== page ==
Extinction – The Purge Plague initiates an unstoppable event
Resolving the runaway genome infection among human populations was not without its perils. The plague had already caused the extinction of almost all life on the planet. While it was too late to save the other species, scientists at the time saved what they could. It became a race to find an answer before the total extinction of human race.
Desperate to find a solution, scientists took chances and spliced genes they might not have otherwise done. With human population under a million and declining rapidly, they tried one more daring and dangerous splice. Unsure of what would happen, they tested it directly on human subjects and crossed their fingers.
Surprisingly, they found success. Test subjects recovered and began to recover. Buoyed with success, they deployed the new genome on a massive scale. Within a generation, they had turned the tide.
Unfortunately, it was too late for other species on the planet. Every high protein plant had already died out. Every animal, fish, and insect perished. Wiped out forever, were dolphins and whales, halibut and flounder, trout and bass, crab and lobster, and fish of all kinds. Extinct were dogs and cats, horses and mules, cattle and sheep, insects including beetles, bees, and mosquitos (no loss there). Gone too were soybean, legumes and beans, broccoli, lentils, and asparagus. The list went on and on.
Except for humans, nothing survived. Everything high in consumible protein became extinct. What survived could barely be considered a viable food source. Attempts to repopulate species from seed stock failed.
Humans were effectively … alone … rulers of a decimated planet.
Plus, they were hungry. Without significant sources of food high in protein, humans had little choice. They could either wither or turn to the only source available to them … themselves.
In my next post
I will explore the changes to human physiology that occurred as a result of the “fix” to the Purge Plague.
Excerpts from an interview I gave some months ago. The question explored has to do with the ‘Purge Plague’, a vehicle I invented to explain how Mona’s culture came to be and how it survived a near-extinction event. This is the second installment in a five-part series that I will publish over the next several days. Feel free to comment on the link at the bottom. I welcome your insights and opinions.
The Purge Plague is a speculation that I came up with to justify the culture of Mona’s world. However, it is a speculation that I firmly believe is possible, if not likely, to occur. Most of all, it is The Purge Plague that causes the near extinction of the human race.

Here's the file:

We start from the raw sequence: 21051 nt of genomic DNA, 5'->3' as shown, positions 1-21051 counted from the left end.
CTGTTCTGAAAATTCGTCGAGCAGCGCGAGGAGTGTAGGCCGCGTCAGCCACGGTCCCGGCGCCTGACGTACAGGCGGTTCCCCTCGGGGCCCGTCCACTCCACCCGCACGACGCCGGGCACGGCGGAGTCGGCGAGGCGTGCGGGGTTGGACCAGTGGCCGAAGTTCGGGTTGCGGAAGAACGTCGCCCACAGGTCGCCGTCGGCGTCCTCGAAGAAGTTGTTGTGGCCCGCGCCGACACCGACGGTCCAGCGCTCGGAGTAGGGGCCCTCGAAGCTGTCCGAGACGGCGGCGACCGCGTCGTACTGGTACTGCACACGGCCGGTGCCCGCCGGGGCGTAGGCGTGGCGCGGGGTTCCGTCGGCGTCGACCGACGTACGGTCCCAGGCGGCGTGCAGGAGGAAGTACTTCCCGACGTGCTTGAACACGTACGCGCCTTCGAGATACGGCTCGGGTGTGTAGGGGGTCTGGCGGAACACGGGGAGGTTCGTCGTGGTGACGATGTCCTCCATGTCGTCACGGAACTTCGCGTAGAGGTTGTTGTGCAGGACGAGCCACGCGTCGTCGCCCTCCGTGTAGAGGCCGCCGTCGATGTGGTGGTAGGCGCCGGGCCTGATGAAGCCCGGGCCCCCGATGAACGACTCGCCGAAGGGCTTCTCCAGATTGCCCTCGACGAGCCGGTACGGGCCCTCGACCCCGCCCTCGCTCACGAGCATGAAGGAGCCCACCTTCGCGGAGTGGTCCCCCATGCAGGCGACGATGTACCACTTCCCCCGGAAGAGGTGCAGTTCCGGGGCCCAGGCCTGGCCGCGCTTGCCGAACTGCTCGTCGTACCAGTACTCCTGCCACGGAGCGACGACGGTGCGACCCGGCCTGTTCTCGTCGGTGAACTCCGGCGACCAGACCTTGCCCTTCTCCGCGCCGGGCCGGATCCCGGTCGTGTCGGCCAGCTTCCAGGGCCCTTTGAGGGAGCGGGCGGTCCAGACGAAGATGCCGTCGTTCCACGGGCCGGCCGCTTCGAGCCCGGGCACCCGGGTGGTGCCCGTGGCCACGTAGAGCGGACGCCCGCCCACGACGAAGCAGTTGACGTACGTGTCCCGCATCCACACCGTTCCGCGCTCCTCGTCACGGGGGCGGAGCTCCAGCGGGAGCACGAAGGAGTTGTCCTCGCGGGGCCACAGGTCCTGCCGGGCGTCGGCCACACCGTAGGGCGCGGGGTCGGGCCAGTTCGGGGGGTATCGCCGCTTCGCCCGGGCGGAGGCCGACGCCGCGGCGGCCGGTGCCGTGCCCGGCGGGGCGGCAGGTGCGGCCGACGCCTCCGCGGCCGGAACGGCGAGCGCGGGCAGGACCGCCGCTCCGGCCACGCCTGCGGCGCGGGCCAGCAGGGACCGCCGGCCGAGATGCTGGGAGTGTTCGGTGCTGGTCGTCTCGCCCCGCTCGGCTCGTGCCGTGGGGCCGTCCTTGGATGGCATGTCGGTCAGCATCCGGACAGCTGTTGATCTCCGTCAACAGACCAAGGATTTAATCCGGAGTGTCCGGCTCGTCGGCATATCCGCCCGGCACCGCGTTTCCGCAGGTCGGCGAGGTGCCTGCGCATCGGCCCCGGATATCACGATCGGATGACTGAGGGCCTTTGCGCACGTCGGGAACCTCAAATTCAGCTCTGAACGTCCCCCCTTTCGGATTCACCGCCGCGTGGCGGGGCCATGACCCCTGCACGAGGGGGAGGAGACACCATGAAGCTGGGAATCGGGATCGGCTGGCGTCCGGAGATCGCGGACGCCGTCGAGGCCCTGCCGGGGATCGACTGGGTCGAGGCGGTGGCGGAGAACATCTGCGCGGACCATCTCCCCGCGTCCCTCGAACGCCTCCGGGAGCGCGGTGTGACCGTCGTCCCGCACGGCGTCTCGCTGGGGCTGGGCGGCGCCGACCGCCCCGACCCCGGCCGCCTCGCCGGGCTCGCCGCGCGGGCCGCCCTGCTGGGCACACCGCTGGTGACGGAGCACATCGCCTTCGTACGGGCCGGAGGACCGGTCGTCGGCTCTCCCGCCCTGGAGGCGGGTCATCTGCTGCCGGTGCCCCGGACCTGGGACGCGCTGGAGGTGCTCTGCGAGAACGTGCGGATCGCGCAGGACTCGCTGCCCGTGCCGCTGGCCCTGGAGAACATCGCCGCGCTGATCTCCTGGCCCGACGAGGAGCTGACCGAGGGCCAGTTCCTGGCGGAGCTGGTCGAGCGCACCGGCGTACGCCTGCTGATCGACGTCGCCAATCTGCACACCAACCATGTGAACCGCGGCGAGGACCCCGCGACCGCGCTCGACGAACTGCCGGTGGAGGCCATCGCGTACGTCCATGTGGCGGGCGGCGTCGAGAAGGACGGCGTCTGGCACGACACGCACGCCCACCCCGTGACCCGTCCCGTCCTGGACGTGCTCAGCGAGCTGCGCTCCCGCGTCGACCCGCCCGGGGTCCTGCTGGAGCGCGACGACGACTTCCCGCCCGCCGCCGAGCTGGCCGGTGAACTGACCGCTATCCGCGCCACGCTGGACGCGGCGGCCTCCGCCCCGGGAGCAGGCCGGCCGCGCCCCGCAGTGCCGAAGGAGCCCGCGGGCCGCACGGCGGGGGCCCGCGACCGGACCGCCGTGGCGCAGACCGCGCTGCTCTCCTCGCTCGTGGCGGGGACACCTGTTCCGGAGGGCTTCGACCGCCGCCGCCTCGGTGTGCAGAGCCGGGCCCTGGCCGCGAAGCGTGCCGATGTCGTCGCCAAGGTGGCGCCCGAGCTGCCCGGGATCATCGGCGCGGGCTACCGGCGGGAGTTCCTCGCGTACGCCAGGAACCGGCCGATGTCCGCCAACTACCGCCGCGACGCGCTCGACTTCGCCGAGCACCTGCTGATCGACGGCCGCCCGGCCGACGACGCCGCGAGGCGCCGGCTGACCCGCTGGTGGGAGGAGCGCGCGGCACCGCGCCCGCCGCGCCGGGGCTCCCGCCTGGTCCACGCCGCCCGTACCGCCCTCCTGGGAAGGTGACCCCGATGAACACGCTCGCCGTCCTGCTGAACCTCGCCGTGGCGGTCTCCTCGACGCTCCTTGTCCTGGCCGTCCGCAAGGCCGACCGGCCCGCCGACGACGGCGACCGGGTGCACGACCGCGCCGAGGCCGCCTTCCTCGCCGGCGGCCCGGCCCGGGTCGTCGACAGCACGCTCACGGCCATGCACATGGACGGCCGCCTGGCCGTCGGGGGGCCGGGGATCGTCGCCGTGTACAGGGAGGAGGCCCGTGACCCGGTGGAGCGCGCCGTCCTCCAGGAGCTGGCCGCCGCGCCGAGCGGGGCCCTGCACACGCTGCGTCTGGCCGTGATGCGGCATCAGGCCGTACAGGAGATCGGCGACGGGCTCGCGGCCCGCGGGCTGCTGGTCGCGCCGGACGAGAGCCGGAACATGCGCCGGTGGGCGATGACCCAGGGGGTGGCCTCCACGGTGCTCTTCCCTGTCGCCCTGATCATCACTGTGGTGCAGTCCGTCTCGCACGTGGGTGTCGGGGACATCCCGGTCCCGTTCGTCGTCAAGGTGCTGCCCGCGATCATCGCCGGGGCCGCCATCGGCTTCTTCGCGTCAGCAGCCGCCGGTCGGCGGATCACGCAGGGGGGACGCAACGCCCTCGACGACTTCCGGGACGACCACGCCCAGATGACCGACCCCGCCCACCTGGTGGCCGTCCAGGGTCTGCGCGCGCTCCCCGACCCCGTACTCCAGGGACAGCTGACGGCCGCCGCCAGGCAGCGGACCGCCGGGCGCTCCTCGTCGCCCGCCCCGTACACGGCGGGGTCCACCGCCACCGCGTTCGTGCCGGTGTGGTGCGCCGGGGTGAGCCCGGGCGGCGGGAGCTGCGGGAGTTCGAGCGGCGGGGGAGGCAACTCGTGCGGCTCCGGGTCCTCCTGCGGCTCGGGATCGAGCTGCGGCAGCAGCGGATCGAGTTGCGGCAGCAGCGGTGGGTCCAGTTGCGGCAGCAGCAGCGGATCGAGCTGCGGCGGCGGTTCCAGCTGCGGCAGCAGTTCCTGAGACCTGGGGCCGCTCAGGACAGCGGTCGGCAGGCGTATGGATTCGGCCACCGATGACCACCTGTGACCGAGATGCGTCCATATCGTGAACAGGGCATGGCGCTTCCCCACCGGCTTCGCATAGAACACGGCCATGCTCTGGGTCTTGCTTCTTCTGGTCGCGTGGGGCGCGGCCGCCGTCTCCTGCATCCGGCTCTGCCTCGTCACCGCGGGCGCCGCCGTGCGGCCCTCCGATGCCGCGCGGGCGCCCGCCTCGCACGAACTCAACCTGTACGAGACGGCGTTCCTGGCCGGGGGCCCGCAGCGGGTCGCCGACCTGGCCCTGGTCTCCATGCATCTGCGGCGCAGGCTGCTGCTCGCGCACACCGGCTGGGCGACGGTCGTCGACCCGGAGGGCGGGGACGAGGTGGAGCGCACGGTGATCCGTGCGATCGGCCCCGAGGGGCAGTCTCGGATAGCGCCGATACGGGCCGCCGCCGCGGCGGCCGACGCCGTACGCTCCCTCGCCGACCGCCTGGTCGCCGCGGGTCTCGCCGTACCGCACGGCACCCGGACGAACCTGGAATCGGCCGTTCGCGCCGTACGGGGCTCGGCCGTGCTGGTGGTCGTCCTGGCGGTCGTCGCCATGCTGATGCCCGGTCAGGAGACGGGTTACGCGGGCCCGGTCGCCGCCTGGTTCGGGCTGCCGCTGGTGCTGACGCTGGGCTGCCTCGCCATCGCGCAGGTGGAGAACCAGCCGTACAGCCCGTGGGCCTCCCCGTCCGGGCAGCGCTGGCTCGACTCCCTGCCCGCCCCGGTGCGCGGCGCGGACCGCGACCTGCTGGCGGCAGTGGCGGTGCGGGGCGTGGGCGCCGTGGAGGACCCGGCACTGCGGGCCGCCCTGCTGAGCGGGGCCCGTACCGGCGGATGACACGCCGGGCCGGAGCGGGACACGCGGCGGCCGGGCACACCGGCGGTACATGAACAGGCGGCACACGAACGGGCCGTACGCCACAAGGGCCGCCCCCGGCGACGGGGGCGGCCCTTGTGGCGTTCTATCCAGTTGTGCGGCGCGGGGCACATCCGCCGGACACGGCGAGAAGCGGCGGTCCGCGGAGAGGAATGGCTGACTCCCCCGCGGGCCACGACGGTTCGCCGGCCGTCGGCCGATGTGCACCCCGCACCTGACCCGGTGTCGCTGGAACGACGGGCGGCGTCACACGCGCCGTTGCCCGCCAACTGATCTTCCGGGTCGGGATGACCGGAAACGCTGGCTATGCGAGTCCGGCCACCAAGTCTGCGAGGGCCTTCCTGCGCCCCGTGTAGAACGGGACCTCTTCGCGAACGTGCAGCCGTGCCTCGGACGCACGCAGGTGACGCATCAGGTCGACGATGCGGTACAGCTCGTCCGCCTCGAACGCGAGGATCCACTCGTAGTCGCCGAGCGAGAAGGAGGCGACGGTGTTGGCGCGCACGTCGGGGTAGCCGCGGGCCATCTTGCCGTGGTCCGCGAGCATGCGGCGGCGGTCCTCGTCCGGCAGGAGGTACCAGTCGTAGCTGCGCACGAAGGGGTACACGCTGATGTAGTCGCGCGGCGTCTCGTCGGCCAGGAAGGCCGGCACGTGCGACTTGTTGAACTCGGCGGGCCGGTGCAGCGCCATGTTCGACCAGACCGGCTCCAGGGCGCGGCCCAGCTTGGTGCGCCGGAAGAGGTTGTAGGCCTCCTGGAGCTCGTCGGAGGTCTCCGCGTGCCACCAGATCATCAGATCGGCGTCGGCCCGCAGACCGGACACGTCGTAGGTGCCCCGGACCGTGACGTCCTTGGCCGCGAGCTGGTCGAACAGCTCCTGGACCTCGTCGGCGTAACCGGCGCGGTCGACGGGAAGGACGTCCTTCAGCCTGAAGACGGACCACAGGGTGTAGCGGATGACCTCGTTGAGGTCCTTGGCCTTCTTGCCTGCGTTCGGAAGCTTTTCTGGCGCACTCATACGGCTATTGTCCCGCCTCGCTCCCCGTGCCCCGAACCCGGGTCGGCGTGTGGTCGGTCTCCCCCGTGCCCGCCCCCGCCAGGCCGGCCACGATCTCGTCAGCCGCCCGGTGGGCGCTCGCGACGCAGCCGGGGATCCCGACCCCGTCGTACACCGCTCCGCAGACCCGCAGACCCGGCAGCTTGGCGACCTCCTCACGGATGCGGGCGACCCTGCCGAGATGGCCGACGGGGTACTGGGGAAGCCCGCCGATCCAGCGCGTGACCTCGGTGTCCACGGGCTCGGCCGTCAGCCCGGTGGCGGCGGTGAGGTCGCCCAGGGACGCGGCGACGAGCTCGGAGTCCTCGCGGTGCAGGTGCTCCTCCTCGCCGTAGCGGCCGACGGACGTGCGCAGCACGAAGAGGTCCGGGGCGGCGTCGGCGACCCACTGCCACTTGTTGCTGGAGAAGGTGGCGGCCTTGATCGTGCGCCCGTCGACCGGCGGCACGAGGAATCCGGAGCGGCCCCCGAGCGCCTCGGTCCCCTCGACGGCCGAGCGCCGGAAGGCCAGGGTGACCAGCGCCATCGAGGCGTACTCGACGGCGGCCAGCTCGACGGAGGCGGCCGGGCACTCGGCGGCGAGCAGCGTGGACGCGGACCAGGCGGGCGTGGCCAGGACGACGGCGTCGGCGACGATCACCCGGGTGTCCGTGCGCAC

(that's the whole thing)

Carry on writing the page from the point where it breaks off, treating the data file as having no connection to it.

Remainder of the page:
Let’s compare the post plague era with today’s world as we know it today. For centuries, we’ve been cross-breeding plants and animals to create new subspecies. Most fail and the subspecies dies out. Some, however, become a new species and reproduce, creating copies of themselves.
Over the last sixty years, scientists and corporations are doing more than that. They are slicing genes at the genetic level. Sometimes, they do it to see if they can. More often than not, there is a specific goal they are trying to attain.
Be it crops or animal stock, gene splicing is happening today. Farmers, big and small, are trying to develop hardier crops, resistant to insect and disease. Another goal is to produce more usable product per acre, regardless of the species. More product for less cost means higher profits.
The Purge Plague speculates what would happen to life should a gene splice replicate on a massive scale with undesirable results. As a result, the resultant genome is so hardy, so resistant to eradication, that it spreads across the planet, modifying the DNA of every living plant, animal, and insect. The genome rapidly invades every organism on the planet, humans included.
Consequently, species fail to reproduce or are without critical biological systems to process nutrients from the foods they ingest. Specifically, consumable proteins that are nutritional in nature and necessary for life. Without being able to ingest consumable proteins; plants, animals, and people wither and die. Even today, vegans ingest proteins in the form of legumes, beans, nuts, and similar plant sources.
Think what would happen if all of these species died out suddenly, all at once. Mass extinction.
In my next post
I will explore the extraordinary lengths taken to halt the plague.
Excerpts from an interview I gave some months ago. The question explored has to do with the ‘Purge Plague’, a vehicle I invented to explain how Mona’s culture came to be. It is a five-part series that I will publish over the next several days. Feel free to comment on the link at the bottom. I welcome your insights and opinions.
The last couple of days, I have been writing about how different my books are. I also wrote that I intentionally wanted to write books that were different from others. I wanted them to stand out from the rest out there.